Evolution and Adaptation

Decisions, Decisions

Figure 1. The gloriousness that is Oreos. Look at that! Apple pie flavored Oreos. Truly we live in a magical time.
Figure 1. The gloriousness that is Oreos. Look at that! Apple pie flavored Oreos. Truly we live in a magical time.

Gabriel Ng

“There’s no such thing as a free lunch.” “You can’t have your cake and eat it too.” Tradeoffs: it’s an intuitive concept that we grasp and grapple with in our everyday lives. Any decision we make has some benefits but usually incurs some costs also. Do I buy this box of Oreos or use that cash to purchase some broccoli? (The answer is always Oreos). Do I go barhopping with friends or spend my time studying? The balance of costs and benefits are parameters we factor in every time we make a decision. And for the most part, these decisions are relatively easy. Rarely do we find ourselves paralyzed with indecision as we traverse about our daily routine. I’m not drooling off into space during breakfast as I decide whether I should use 3 tablespoons of coffee to ration my supply or 5 tablespoons to ensure I get my hit of caffeine.

Figure 2. This is my study snail, Tegula funebralis. It may not look like much, but it has a pretty intense fear response when it smells predator in the water. Here it is doing what it knows best, leaving the water when it is afraid.

However, there are times when the tradeoffs within a decision are tremendously complicated. Cost-benefit analyses only work when they are directly comparable, i.e. in the same units. Yet, most tradeoffs involve outcomes with differing values. How does one exactly evaluate the time spent with one’s offspring (I assume that’s a good thing. I don’t know. Kids are icky) versus the effort spent working overtime? You can’t compare apples and oranges because well… they are apples and oranges. Now, an economist might argue that we can distill decisions down to monetary value. A hedonist focuses on happiness units. Though we can try to reduce our decision outcomes to some common currency, we also lack perfect information. What are the opportunities we miss out on every time we make a choice, aka opportunity costs? There may not be a direct cost to milling around in bed watching Netflix during the weekend, but that time could have been spent finding the cure for cancer (or something equally as productive).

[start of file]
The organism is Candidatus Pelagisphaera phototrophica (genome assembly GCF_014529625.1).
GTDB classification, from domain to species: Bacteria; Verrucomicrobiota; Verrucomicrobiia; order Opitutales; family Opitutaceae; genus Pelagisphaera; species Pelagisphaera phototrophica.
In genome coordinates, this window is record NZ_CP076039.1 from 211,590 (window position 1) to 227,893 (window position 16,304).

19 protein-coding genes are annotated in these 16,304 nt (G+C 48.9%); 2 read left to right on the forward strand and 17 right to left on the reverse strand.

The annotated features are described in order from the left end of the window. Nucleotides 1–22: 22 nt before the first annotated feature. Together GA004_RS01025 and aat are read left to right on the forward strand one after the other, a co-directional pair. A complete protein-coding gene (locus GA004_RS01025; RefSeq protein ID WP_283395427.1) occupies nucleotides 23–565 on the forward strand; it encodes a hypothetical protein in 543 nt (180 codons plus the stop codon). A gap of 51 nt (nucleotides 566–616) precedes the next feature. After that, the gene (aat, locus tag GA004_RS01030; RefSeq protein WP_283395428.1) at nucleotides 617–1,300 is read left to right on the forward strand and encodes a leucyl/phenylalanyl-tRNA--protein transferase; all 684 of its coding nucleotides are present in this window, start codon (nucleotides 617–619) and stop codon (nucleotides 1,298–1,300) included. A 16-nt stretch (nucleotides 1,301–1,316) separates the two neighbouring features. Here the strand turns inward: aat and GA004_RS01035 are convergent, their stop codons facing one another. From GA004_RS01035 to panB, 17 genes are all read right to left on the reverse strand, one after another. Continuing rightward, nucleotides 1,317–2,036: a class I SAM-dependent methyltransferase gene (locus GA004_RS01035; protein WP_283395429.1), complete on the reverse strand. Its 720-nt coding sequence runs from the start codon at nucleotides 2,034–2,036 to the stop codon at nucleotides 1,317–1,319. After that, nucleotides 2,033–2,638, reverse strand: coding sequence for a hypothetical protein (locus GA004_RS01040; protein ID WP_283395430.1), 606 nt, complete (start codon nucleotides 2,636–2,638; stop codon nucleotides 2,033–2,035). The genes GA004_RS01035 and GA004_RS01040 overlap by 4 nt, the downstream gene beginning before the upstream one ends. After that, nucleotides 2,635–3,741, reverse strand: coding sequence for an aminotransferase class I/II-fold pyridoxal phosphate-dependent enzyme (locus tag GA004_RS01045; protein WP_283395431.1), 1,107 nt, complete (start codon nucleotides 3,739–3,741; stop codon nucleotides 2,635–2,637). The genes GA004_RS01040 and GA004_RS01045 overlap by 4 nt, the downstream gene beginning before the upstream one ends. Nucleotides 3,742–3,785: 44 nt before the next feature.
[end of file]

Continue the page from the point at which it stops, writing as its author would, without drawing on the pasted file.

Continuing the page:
fear response
Figure 3. The fear response in Tegula funebralis is effective in escaping predation but it incurs the cost of unable to feed while out of water. So what’s the tradeoff if it doesn’t leave the water and instead continue to forage when a predator is around? I will leave the photo of a crab plus Tegula funebralis shell fragments as the answer (it was a massacre).

But why I am talking about human decision making in a marine science blog? I don’t study human behavior. I study something much more exciting: snails along the rocky intertidal. While these animals do not face the same tradeoffs that we do, they have their own suite of complicated decisions they must make everyday. How should it allocate its time feeding versus avoiding predatory crabs? Is it worth competing with another individual over a seaweed patch or better to find a lower quality patch with no competition? Like us, these snails face the same complications when considering tradeoffs except the stakes are literally life and death. What makes this system particularly interesting to study is that the optimal decision among the various tradeoffs has already been solved through millennia of evolution. And I want to know why that particular decision is the best given the current environment. Sure, my research may never allow me to figure out the optimal ratio of Oreos to broccoli I should buy (I have a hunch it’s all Oreos and no broccoli), but knowing why snails behave as they do can provide further insight on the inner workings of our intertidal coastline.